The Third Circuit has indicated that when a district judge chooses not to make findings as to controverted facts, the judge must make an explicit determination that it will not rely on such disputed facts. Id. The court explained that "where the fact at issue is one that would normally affect the sentencing decision, subsequent users of a presentence report are likely to infer that the judge credited the fact unless the judge states otherwise." Id. The court reasoned that compliance with the rule would "prevent future readers from assuming judicial approval of the controverted facts." Id. (quoting United States v. Katzin, 824 F.2d 234, 239 (3d Cir. 1987)). Once the sentencing judge has indicated whether he relied on certain facts, this indication is accepted by the appellate court. See United States v. Santamaria, 788 F.2d 824, 826-28 (1st Cir. 1986) (when defendant contested information in presentence report, but judge stated he would not consider information in sentencing, sentencing judge did not abuse discretion, notwithstanding defendant's claim that judge must have relied on challenged information to impose harsh sentence); United States v. Gonzales, 765 F.2d 1393, 1396-97 (9th Cir. 1985) (when defendant claims sentencing judge must have relied on challenged information in presentence report, yet judge specifically stated on record he would not rely on challenged information, court will rely on good faith of sentencing judge and accept statement of nonreliance at face value), cert. denied, 474 U.S. 1068, 88 L. Ed. 2d 798, 106 S. Ct. 826 (1986).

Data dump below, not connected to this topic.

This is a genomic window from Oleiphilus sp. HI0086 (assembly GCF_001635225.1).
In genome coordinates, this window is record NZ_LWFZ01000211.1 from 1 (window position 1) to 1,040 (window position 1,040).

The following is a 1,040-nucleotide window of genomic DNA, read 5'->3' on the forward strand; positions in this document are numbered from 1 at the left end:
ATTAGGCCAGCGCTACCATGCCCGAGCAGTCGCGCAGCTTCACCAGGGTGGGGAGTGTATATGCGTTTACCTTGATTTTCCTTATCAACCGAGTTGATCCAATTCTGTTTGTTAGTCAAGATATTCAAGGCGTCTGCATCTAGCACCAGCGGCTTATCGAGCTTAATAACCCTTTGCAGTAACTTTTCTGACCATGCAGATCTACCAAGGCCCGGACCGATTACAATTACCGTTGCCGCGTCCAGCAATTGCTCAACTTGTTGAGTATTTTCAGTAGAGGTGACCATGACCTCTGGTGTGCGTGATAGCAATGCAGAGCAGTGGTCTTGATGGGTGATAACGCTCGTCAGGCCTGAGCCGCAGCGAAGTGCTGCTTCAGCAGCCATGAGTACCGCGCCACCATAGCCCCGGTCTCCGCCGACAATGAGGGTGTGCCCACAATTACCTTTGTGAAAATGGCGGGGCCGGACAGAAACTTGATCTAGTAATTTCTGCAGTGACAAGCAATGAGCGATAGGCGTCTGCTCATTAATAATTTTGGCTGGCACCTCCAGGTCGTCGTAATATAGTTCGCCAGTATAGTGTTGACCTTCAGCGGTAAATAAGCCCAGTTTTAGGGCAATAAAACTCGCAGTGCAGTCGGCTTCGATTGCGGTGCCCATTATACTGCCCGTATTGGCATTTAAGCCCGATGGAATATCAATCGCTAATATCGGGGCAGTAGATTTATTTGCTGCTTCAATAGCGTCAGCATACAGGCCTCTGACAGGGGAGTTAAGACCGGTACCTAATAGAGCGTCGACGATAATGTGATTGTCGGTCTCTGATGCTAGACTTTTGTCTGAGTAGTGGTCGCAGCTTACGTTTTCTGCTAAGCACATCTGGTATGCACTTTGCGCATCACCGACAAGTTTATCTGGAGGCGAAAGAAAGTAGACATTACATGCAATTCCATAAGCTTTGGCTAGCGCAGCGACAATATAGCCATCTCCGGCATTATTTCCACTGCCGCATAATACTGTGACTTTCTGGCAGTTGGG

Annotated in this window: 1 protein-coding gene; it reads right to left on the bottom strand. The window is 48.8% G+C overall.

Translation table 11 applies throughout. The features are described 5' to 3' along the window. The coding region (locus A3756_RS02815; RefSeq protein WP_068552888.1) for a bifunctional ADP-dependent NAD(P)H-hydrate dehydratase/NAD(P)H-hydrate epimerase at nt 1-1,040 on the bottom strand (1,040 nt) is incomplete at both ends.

To the extent that any clarification may be necessary, I again state whether I made any findings or relied on any controverted facts. With respect to the amount of the fraud, I did not make a finding as to the total amount of the fraud, and I did not rely on controverted allegations as to the amount for purposes of determining the punitive sentence to be imposed on Cannistraro. When making a determination as to the appropriate amount of restitution which should be imposed I did rely on Cannistraro's own figures as contained in his sentencing memorandum and as discussed with his attorney at the sentencing hearing. *fn25" With respect to whether the companies were sham corporations, I did not make a finding and I did not rely on the controverted allegations for sentencing purposes. Rather, I looked to the fraudulent purposes for which the companies were used.